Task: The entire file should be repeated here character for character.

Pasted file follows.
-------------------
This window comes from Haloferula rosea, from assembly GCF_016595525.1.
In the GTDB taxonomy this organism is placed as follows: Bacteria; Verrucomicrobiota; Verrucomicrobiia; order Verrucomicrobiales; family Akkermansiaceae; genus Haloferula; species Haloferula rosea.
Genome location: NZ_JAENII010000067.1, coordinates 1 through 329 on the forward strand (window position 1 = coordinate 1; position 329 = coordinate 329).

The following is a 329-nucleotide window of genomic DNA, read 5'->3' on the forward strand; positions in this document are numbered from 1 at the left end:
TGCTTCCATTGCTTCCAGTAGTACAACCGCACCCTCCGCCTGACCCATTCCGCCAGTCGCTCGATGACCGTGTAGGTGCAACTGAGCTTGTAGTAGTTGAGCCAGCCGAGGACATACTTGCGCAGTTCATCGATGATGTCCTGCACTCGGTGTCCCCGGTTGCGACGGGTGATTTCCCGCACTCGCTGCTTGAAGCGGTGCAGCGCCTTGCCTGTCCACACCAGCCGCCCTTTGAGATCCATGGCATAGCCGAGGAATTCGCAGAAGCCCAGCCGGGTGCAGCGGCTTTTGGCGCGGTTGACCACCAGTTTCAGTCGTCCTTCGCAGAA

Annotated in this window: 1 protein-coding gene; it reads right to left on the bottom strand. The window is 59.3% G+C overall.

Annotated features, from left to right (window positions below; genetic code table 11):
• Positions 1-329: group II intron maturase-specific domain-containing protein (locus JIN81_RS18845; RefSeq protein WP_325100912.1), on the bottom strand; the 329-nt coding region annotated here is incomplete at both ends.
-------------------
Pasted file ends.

This window comes from Haloferula rosea, from assembly GCF_016595525.1.
In the GTDB taxonomy this organism is placed as follows: Bacteria; Verrucomicrobiota; Verrucomicrobiia; order Verrucomicrobiales; family Akkermansiaceae; genus Haloferula; species Haloferula rosea.
Genome location: NZ_JAENII010000067.1, coordinates 1 through 329 on the forward strand (window position 1 = coordinate 1; position 329 = coordinate 329).

The following is a 329-nucleotide window of genomic DNA, read 5'->3' on the forward strand; positions in this document are numbered from 1 at the left end:
TGCTTCCATTGCTTCCAGTAGTACAACCGCACCCTCCGCCTGACCCATTCCGCCAGTCGCTCGATGACCGTGTAGGTGCAACTGAGCTTGTAGTAGTTGAGCCAGCCGAGGACATACTTGCGCAGTTCATCGATGATGTCCTGCACTCGGTGTCCCCGGTTGCGACGGGTGATTTCCCGCACTCGCTGCTTGAAGCGGTGCAGCGCCTTGCCTGTCCACACCAGCCGCCCTTTGAGATCCATGGCATAGCCGAGGAATTCGCAGAAGCCCAGCCGGGTGCAGCGGCTTTTGGCGCGGTTGACCACCAGTTTCAGTCGTCCTTCGCAGAA

Annotated in this window: 1 protein-coding gene; it reads right to left on the bottom strand. The window is 59.3% G+C overall.

Annotated features, from left to right (window positions below; genetic code table 11):
• Positions 1-329: group II intron maturase-specific domain-containing protein (locus JIN81_RS18845; RefSeq protein WP_325100912.1), on the bottom strand; the 329-nt coding region annotated here is incomplete at both ends.